A sound something like chimes emanated from my computer recently, a screen within the screen popped up, and I suddenly found myself conversing with one of my daughter’s 11-year-old classmates, home sick from school.
“Hi how r u?” she asked in age-appropriate computer jive.
“Fine,” I typed back, perhaps a bit impatiently.
“Is this Lucy?” she demanded.
“No, this is Lucy’s father.”
“Oops. Sorry!” and she was gone.
As innocuous as our exchange had been, it suggested a disturbing new truth: We no longer live alone. My wife and I and our two – I like to think – reasonably well-bred daughters have been joined by a supporting cast of dozens who have access to our home whenever the computer is turned on, thanks to such technological marvels as instant messaging and Buddy Lists.
Admittedly, they don’t show up in person, but their presence is nonetheless pervasive – especially, it seems, while my oldest daughter is in the middle of her homework. There she is doing research on, say, the American Revolution when one classmate comes online, then another, to discuss not the Stamp Act but the latest tank top on sale at dELia*s.
My daughter tried to reassure me, unsuccessfully, when I brought the Buddy List’s mischievous potential to her attention. “A lot of people, if they want to go on the Internet and do work by themselves, they’ll have a second or third screen name and they just won’t tell anyone about it so no one will IM them,” she explained confidently, using shorthand for instant messaging. “I usually go on using your screen name for stuff like that.”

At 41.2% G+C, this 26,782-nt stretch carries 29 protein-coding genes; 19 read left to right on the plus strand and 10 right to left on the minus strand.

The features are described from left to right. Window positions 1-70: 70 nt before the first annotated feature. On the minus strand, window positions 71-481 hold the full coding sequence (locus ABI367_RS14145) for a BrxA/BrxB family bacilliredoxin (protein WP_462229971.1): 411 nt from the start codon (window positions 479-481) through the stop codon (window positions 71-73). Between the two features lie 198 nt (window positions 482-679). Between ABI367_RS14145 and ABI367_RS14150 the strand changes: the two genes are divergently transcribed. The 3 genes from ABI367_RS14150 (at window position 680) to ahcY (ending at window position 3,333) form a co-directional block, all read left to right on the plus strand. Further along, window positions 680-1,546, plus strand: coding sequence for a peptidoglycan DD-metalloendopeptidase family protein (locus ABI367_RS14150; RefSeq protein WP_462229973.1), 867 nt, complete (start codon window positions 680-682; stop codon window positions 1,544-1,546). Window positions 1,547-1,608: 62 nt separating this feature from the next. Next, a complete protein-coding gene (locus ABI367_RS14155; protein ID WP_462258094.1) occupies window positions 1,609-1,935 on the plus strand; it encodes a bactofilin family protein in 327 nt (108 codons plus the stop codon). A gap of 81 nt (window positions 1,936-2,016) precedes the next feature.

The computer screen caught us unaware – we failed to set limits.
For those who remain in the technological wilderness, a Buddy List is a list of friends whose presence online is noted in a small box in a corner of the screen. Instant messaging allows Buddy List members to type messages back and forth to each other in something approaching real time.
The danger of Buddy Lists and instant messaging isn’t only that they interfere with homework. It turns out that they’re an unparalleled medium for creating interpersonal conflict, as well as disseminating gossip, rumors, and in some cases even death threats against other children.
“People can take things the wrong way, because it’s hard to show your emotions online,” explains Zoe Zimet, a sixth-grader at the Village Community School. “I was joking with my friend” – calling her a “sykick,” an inside joke that apparently denotes unpopularity. “She thought I was serious, and she got mad at me.”